Couture Reiterates: No Signing Bonus, Not About Money

October 27, 2007

Randy Couture spoke exclusively with Josh Gross of Sherdog.com for what he said would be his last public comment. Couture addressed Dana White’s statement to Yahoo! Sports “that not only did he receive a signing bonus, he cashed the check on Jan. 30,” White went on to say, “I’m holding [the check] in my hand right now.” Couture also reiterated that the dispute is not about money, while discussing almost exclusively money.

Couture told Sherdog.com that the check White alluded to was an advance of his promised $500,000 post-fight locker room bonus check.

“I’m giving you the same shower room ‘off the book’ bonus that I gave you after the Chuck fight, which was the same amount. I’ll give you half of that money up front and the other half after the fight,” Couture said White told him during negotiations.

“I remember clearly the conversation with Lorenzo (Fertitta) about the signing bonus and all that,” Couture said. “If they’ve gone ahead and somehow made that a signing bonus then I guess, technically, I misspoke myself. But I’m not sure if that’s the case. I only know what I discussed with Lorenzo and what I know the facts were as far as I know.”

Couture went on to tell Sherdog.com:

“This is the last statement I’m going to make. Those guys know the truth. Dana knows in his heart of hearts what’s gone on. I’m not gonna sit and debate every time they want to spin something their way. It’s not about money. They could offer me $5 million — I’m gone. I know how I feel. I know what’s what. I’m tired of it.”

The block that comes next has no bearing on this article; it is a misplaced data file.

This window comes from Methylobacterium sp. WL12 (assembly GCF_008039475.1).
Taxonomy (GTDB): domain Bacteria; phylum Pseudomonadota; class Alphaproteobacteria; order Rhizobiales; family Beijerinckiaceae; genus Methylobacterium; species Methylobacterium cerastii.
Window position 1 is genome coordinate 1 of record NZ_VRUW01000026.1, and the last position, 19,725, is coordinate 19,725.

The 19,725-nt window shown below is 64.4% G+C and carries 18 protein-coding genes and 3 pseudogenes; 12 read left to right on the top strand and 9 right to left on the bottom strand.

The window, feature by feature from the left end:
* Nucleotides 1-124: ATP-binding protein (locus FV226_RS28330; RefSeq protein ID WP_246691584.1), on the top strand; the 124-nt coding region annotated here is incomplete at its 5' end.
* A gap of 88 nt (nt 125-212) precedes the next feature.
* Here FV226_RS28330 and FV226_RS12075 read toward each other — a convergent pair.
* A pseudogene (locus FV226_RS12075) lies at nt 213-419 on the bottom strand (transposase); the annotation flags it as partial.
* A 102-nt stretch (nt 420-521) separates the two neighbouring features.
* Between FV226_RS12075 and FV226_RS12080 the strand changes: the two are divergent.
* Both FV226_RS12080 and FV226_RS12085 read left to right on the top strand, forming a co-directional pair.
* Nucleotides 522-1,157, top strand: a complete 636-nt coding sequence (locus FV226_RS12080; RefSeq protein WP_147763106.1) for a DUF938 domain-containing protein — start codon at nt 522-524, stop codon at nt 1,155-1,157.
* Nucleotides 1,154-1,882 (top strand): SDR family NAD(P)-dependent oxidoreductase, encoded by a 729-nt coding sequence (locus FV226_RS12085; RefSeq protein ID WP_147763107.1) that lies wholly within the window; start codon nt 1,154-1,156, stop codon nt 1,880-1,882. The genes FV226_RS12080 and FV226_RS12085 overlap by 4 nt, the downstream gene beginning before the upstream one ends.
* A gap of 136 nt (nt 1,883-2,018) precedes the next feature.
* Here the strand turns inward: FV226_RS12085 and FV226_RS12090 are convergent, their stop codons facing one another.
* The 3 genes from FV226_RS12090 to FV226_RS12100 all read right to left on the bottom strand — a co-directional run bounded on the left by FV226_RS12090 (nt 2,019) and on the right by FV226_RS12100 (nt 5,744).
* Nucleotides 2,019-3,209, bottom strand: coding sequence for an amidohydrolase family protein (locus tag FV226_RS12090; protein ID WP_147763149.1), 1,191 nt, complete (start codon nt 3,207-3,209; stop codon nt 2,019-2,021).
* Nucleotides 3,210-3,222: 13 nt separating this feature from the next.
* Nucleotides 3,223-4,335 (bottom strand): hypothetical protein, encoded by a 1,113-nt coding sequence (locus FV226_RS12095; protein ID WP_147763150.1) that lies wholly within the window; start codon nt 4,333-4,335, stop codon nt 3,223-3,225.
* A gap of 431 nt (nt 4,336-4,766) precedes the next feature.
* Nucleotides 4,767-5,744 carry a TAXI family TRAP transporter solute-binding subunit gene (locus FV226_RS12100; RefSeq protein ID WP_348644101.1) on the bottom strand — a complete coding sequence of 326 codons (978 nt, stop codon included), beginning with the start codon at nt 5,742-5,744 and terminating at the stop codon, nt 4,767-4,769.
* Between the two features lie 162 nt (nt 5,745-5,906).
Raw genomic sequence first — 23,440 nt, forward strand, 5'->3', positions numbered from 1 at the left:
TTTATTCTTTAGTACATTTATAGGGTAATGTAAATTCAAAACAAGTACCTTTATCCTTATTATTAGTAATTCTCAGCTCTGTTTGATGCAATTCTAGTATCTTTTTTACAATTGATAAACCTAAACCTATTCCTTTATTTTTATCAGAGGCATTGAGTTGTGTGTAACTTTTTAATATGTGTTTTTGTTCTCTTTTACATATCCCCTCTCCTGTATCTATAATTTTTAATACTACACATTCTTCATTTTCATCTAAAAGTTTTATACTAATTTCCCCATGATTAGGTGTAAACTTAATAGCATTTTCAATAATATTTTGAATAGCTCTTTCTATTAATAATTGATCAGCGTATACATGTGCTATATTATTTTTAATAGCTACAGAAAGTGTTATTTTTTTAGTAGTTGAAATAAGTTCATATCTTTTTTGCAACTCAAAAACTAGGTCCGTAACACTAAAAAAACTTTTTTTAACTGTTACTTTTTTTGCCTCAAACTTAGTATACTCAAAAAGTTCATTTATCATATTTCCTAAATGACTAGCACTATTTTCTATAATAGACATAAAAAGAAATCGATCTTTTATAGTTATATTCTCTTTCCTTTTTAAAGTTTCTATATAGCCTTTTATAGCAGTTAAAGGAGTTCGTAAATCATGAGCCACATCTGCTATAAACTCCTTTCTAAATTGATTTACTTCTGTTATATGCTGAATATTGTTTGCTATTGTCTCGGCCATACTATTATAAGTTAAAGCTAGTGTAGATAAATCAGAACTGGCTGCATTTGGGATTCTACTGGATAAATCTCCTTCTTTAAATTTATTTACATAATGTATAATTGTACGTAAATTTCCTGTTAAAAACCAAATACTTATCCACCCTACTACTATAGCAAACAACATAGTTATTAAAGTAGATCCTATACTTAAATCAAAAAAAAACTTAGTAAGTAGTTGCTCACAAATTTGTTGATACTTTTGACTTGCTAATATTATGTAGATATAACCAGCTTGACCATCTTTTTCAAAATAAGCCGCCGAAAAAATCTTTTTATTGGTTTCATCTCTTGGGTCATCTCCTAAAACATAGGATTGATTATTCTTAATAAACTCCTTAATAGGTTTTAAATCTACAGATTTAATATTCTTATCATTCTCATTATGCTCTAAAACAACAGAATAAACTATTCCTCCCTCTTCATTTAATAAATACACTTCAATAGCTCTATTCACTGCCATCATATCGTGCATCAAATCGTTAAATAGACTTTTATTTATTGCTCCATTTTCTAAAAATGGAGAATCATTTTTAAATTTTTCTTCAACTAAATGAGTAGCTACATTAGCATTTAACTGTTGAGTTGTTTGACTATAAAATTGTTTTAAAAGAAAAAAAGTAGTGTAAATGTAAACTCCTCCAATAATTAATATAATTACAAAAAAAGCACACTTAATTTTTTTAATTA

MMA Goes Hollywood: TapouT Signs with CAA

October 26, 2007

This week’s Street & Smith’s Sports Business Journal reports, in a front page story, that Creative Artists Agency (CAA), one of the leading Hollywood agencies, recently reached a deal to represent TapoutT in areas including licensing and entertainment. Co-President of CAA Sports Howard Nuchow said, “TapouT has done an amazing job becoming the premier lifestyle brand synonymous with MMA.” CAA Sports represents many star athletes and recently signed a deal to represent the New York Yankees.

In addition to CAA, other Hollywood firms have recently entered the MMA industry. Endeavor represents the UFC and negotiated the company’s recently announced extension with Spike TV, while the William Morris Agency represents the IFL.

TapouT is expected to produce $25 million in revenue this year, up from $6 million in 2006, as it expands into 6,000 retail stores including Tilly’s, Hibbett Sports, Hot Topic, Champs, Pac Sun and No Fear among others. In addition to fight gear, it’s product line now includes men’s and women’s apparel, bottled water, and TapouT magazine which has 32,000 paid subscribers. The article states that the company sponsors more than 100 fighters.

PEMGroup, a private equity firm with $1.5 billion of assets under management, recently extended a multimillion-dollar credit line to the company. PEMGroup President Andrew Shayne cited the CAA deal, the company’s profitability, and its involvement in a sport that he believes will “grow precipitously into the future” as reasons PEMGroup was interested in working with TapouT.